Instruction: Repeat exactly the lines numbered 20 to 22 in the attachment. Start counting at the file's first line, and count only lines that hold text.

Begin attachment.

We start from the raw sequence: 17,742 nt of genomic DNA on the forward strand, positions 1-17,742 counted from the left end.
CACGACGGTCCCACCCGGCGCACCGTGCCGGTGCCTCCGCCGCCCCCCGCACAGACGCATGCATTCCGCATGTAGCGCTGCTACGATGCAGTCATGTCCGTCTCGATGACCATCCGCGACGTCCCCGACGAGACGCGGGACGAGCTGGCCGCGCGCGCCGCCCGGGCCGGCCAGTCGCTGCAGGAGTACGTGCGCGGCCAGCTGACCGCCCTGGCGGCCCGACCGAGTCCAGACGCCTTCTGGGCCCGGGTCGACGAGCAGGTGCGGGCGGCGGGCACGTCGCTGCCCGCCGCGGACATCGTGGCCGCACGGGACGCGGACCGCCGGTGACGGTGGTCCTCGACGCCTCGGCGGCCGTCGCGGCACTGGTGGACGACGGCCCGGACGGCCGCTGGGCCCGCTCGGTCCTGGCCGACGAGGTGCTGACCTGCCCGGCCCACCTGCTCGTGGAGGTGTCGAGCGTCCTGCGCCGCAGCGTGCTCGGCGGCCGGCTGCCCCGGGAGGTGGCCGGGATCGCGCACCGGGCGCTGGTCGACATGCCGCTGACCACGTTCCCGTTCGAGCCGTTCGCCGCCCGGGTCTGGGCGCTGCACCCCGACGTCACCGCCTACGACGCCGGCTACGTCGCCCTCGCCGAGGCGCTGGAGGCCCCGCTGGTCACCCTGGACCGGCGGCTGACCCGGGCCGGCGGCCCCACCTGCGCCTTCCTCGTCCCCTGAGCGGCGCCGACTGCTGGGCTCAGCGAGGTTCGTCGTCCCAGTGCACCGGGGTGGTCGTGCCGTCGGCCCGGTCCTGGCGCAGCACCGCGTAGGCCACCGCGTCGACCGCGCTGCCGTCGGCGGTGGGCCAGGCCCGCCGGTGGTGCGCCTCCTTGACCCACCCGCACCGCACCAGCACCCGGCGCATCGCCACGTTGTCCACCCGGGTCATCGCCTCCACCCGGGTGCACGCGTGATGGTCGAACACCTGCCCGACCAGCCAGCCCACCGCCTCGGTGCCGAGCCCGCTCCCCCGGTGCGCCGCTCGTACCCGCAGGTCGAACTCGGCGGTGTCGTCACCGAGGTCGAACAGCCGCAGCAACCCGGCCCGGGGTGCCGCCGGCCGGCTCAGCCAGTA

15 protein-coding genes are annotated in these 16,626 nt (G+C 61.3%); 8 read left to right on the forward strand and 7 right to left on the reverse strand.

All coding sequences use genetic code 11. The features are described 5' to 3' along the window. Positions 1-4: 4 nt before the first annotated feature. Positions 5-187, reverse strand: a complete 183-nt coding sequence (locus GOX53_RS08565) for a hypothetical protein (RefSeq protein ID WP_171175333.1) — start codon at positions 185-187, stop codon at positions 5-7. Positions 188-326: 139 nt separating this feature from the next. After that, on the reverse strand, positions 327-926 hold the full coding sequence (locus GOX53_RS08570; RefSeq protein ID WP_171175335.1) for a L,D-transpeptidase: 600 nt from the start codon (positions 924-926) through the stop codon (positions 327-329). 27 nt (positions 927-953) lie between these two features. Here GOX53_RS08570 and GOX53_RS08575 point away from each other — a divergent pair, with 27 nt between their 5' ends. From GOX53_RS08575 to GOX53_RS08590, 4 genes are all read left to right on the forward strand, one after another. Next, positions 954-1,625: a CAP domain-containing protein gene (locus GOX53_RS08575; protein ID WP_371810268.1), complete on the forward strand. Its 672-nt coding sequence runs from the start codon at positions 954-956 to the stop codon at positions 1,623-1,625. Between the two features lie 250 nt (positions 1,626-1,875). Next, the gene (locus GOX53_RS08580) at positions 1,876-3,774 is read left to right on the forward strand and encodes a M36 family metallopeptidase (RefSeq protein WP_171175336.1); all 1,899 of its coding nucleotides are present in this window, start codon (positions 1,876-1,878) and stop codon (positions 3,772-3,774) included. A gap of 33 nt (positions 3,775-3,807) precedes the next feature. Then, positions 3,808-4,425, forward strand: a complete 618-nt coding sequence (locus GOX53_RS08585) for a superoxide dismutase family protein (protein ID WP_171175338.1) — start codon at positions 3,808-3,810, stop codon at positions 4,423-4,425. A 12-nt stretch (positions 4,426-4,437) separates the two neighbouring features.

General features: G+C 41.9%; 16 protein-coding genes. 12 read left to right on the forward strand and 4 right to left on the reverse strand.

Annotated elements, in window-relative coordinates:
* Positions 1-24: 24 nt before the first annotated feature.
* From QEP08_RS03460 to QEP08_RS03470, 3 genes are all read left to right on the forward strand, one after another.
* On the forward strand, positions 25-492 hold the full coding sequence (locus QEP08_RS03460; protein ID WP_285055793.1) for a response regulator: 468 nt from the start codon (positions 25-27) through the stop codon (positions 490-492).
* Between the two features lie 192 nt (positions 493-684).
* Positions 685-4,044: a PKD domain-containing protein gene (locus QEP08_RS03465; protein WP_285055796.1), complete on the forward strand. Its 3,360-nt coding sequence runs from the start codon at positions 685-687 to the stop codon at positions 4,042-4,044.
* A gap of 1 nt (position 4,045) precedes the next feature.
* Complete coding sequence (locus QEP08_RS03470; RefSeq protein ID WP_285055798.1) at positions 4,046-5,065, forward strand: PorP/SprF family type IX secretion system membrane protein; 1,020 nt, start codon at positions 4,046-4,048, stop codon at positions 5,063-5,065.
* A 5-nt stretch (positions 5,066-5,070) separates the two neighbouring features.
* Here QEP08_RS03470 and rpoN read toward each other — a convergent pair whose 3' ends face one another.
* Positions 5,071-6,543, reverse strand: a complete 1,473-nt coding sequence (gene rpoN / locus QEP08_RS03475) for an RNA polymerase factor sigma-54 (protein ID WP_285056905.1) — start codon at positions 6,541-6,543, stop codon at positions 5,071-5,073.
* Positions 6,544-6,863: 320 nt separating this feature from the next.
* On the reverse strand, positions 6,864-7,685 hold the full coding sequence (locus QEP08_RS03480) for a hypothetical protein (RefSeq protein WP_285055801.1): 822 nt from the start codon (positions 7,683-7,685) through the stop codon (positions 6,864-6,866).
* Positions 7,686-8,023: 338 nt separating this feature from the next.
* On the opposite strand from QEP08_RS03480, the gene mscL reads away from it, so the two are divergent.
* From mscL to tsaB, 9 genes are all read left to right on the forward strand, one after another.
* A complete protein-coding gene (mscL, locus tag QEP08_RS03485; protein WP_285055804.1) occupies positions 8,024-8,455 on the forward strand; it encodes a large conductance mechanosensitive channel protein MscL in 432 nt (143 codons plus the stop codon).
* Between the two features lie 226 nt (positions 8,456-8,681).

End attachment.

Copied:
* On the opposite strand from QEP08_RS03480, the gene mscL reads away from it, so the two are divergent.
* From mscL to tsaB, 9 genes are all read left to right on the forward strand, one after another.
* A complete protein-coding gene (mscL, locus tag QEP08_RS03485; protein WP_285055804.1) occupies positions 8,024-8,455 on the forward strand; it encodes a large conductance mechanosensitive channel protein MscL in 432 nt (143 codons plus the stop codon).